• Use natural, uncoated wood such as cedar or redwood which are more durable than pine or exterior plywood. Use at least ¾ inch boards.
• Make corner opening on the floor bottom of the box to allow drainage and facilitate ventilation
• Never include an under-the-hole perch.
• The roof should provide sufficient overhang beyond the box entrance or vent holes to protect the birds from the elements.
• The roof should have a minimum of ½ inch overhang at the back.
• The nest box should have watertight construction at all seams.
• Cross ventilation is strongly recommended.
• Include one hinged, side panel that opens for easy monitoring and cleaning.
Place your box in an open or mowed area such as a lawn or field where the ground is not covered with underbrush or tall grass. Scattered trees, power lines and fence posts nearby provide important perch points for the adults. Farms or barnyards where animals are fed are not recommended sites for bluebird boxes because these are attractive to House Sparrows. Avoid placing your box where pesticides or herbicides are used.
The nest box should be mounted on a ½ inch to ¾ inch electrical conduit post placed over a 3 to 4 ft. piece of rebar. Both materials are available at hardware stores. Pound the rebar into the ground and slide the post over it, making sure that it is solid and steady. Mounting the box on a tree or fence post is not recommended.
Mount the box so that the entrance hole is about 5 ft. from the ground and facing, if possible, to the east, away from direct summer afternoon sun and from north winds that may drive rain into the box. A tree or shrub that is within 100 feet of the box will provide a perch for the adults and a safe spot to land for the fledglings' first flight. If you plan to put up multiple boxes for the Eastern Bluebird, we recommend placing boxes at least 100 yards apart. In areas where Tree Swallows are abundant, placing two boxes within 25 feet of each other may allow both species to nest together peacefully. Carolina Chickadees, House Wrens, Tufted Titmice, and White-breasted Nuthatches are native species that will readily use boxes erected for Eastern Bluebirds.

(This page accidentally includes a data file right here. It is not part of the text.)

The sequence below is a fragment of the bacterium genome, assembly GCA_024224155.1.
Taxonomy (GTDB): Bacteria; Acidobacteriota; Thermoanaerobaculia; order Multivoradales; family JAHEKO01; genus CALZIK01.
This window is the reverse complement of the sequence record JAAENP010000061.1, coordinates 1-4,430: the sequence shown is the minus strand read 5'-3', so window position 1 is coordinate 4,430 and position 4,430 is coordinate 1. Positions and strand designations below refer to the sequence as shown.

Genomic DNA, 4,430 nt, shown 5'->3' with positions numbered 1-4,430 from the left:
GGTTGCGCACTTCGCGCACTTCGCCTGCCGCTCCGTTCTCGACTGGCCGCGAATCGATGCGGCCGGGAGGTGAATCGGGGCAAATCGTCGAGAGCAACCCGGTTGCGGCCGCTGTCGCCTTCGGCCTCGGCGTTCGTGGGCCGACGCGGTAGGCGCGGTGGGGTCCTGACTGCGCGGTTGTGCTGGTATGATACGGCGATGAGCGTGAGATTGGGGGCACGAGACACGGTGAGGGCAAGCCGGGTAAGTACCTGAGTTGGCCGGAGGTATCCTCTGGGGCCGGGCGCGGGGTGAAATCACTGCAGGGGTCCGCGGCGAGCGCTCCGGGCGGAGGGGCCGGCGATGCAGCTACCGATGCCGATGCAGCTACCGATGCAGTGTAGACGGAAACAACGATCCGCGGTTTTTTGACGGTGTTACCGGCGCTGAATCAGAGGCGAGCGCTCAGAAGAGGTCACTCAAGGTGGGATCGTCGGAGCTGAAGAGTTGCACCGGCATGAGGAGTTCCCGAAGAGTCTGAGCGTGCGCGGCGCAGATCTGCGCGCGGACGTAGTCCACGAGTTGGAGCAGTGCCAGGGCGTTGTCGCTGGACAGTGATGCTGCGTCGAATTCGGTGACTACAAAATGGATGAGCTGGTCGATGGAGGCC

Install a baffle to keep snakes, raccoons and other predators out of the nest.
Squirrels or woodpeckers sometimes damage the entrance hole, making it larger and allowing undesirable species to enter the box. This can be resolved by placing a copper or other metal hole- guard (available at hardware or wild bird retailers) over the damaged hole. A block of 1.5" hardwood with an entrance hole made and placed over the original hole will also work.
Monitoring Your Box
To prevent doing more harm than good, do not install a box if you do not plan to monitor it at least one or two times during the nesting season. ideally, check the box once a week during the nesting season to monitor status of bluebirds or other native nesting species, check for leaks and damage on the box, and obtain a wonderful education. Keep in mind that even the perfectly built and placed box may not attract a breeding pair the first year. If after two years of not having native birds nesting in your box, you may want to move it to another site.
-Research to recognize the eggs and nests of other species, especially House Sparrows
-Check the box only on a warm, dry day.
-On your day to check the box, try to observe activity of the adults and approach the box while they are away.
If they are present, don't worry that they will desert the nest. They may fly to a perch to watch you, and you may receive a few scoldings from them, but they will return when you leave the area.
-Approach the box quietly.
-Check for ants or other parasites.
-Remove and destroy House Sparrow eggs and nests.
-To prevent premature fledging, do not open the box after 12 days from the time the nestlings hatch.
-Remove and dispose of the nest soon after the nestlings have fledged. Adults and young will not return to the old nest and the adults will build a new nest for the next brood.
-Keep records of the activity in your box.